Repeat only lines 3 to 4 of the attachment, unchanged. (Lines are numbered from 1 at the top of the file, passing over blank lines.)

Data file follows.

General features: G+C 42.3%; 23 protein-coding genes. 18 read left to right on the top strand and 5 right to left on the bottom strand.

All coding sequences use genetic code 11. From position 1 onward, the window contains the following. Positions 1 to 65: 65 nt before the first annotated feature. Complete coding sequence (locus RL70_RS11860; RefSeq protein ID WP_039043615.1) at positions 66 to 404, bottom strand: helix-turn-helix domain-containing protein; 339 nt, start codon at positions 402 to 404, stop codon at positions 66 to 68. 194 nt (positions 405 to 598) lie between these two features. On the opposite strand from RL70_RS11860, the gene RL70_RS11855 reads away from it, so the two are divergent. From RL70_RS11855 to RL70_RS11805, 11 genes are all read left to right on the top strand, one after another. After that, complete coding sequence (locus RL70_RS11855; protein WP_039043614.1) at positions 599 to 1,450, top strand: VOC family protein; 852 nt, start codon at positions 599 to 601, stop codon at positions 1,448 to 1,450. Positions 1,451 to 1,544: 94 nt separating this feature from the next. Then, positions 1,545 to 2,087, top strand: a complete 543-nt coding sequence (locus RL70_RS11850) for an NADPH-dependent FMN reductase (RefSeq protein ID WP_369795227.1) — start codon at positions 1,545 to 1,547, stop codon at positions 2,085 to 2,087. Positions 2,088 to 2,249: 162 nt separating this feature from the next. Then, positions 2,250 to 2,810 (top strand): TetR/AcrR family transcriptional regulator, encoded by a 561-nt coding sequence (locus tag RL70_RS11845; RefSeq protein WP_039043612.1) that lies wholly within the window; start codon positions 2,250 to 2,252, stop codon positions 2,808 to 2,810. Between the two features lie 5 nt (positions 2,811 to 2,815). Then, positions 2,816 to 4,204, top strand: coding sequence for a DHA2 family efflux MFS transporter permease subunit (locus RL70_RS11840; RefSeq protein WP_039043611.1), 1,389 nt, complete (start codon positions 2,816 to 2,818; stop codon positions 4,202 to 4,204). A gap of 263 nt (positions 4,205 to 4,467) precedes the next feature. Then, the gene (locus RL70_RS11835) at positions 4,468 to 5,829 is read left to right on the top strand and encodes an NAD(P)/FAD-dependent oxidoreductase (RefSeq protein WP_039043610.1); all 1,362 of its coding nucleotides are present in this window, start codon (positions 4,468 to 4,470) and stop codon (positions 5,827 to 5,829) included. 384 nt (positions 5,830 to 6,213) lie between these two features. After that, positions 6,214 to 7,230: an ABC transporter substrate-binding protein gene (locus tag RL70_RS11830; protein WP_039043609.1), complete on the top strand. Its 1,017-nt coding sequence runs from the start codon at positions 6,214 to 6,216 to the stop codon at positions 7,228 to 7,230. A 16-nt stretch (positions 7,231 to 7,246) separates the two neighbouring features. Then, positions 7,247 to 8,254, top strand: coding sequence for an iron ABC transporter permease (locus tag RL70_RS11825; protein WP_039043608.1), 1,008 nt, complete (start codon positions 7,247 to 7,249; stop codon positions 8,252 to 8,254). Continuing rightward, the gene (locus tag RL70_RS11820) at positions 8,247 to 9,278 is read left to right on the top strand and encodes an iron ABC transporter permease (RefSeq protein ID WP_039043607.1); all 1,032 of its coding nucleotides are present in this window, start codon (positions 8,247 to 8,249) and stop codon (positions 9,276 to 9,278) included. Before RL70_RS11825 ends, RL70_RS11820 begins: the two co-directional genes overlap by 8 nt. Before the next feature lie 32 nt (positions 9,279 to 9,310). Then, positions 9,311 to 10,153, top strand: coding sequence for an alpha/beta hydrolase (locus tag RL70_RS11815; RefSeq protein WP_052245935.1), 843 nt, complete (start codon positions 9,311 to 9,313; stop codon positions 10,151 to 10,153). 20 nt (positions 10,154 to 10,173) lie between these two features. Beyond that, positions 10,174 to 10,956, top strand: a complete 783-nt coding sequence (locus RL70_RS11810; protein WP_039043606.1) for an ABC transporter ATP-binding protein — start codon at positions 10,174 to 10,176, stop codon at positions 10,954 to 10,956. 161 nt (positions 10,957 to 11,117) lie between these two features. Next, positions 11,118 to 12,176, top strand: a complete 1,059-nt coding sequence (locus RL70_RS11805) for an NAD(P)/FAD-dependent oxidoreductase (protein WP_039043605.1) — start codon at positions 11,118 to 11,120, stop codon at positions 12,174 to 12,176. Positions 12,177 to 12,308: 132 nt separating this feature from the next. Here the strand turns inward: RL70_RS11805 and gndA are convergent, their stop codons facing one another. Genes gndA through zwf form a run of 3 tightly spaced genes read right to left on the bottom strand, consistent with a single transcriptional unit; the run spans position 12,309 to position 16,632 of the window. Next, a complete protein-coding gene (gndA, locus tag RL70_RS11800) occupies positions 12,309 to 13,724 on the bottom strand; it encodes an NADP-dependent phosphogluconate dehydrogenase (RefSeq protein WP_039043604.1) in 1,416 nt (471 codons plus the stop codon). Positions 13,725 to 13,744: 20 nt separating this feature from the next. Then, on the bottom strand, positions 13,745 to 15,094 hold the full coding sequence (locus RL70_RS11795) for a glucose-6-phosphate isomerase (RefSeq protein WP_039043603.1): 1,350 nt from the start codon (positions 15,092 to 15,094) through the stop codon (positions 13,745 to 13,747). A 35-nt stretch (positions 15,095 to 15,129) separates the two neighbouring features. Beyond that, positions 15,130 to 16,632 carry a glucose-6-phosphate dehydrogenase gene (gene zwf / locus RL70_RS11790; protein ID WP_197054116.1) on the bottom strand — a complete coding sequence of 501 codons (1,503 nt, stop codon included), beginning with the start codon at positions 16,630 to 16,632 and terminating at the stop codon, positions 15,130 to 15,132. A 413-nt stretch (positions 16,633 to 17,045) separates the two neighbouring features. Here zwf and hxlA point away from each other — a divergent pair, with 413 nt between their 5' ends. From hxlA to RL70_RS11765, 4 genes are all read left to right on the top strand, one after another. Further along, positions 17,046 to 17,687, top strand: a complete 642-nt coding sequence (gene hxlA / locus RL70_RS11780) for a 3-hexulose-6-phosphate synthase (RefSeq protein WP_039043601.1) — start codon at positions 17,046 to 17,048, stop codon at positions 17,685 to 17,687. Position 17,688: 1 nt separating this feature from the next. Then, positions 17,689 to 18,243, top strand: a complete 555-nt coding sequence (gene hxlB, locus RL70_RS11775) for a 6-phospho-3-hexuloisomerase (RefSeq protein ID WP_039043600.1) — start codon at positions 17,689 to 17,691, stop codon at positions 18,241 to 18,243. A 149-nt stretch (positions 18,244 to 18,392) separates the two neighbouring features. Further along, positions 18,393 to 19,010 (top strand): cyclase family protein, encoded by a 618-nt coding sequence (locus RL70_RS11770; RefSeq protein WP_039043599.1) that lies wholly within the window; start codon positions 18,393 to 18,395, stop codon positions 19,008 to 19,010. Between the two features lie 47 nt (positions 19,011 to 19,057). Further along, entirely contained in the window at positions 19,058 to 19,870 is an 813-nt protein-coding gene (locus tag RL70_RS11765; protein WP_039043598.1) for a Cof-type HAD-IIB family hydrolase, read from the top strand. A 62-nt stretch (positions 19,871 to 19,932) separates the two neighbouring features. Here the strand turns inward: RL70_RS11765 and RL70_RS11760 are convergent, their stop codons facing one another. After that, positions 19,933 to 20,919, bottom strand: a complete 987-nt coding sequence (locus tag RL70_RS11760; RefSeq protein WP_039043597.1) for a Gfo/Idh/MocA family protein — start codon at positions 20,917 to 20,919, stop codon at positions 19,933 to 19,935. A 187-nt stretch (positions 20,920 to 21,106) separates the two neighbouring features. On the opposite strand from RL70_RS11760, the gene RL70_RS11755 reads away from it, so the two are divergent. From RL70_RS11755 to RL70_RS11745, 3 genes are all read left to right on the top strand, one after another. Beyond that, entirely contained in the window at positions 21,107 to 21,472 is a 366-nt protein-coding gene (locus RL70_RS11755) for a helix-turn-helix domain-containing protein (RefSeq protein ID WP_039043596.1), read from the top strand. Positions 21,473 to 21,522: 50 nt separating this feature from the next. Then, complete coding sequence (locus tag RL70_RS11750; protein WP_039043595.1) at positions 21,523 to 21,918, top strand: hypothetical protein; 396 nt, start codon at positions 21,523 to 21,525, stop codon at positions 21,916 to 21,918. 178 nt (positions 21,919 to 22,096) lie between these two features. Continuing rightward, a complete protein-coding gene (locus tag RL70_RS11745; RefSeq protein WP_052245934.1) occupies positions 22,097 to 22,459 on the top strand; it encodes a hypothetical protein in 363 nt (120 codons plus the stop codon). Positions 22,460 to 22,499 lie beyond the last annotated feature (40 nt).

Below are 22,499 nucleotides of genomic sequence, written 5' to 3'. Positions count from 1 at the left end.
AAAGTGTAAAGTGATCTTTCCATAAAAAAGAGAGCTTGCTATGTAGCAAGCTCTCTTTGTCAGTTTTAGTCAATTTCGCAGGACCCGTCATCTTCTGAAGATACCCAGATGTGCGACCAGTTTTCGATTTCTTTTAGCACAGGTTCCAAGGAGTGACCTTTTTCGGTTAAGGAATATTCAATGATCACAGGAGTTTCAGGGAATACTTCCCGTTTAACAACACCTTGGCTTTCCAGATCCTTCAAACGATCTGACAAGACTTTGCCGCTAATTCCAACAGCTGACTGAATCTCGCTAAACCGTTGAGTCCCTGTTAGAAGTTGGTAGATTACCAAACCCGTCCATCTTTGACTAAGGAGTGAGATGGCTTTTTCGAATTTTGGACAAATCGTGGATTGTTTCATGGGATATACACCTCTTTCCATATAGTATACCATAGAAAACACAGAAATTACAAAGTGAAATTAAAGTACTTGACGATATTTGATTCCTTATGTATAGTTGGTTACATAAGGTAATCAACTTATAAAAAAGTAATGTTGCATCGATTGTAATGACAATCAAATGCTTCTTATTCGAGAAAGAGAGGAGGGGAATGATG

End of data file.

Below are 22,499 nucleotides of genomic sequence, written 5' to 3'. Positions count from 1 at the left end.
AAAGTGTAAAGTGATCTTTCCATAAAAAAGAGAGCTTGCTATGTAGCAAGCTCTCTTTGTCAGTTTTAGTCAATTTCGCAGGACCCGTCATCTTCTGAAGATACCCAGATGTGCGACCAGTTTTCGATTTCTTTTAGCACAGGTTCCAAGGAGTGACCTTTTTCGGTTAAGGAATATTCAATGATCACAGGAGTTTCAGGGAATACTTCCCGTTTAACAACACCTTGGCTTTCCAGATCCTTCAAACGATCTGACAAGACTTTGCCGCTAATTCCAACAGCTGACTGAATCTCGCTAAACCGTTGAGTCCCTGTTAGAAGTTGGTAGATTACCAAACCCGTCCATCTTTGACTAAGGAGTGAGATGGCTTTTTCGAATTTTGGACAAATCGTGGATTGTTTCATGGGATATACACCTCTTTCCATATAGTATACCATAGAAAACACAGAAATTACAAAGTGAAATTAAAGTACTTGACGATATTTGATTCCTTATGTATAGTTGGTTACATAAGGTAATCAACTTATAAAAAAGTAATGTTGCATCGATTGTAATGACAATCAAATGCTTCTTATTCGAGAAAGAGAGGAGGGGAATGATG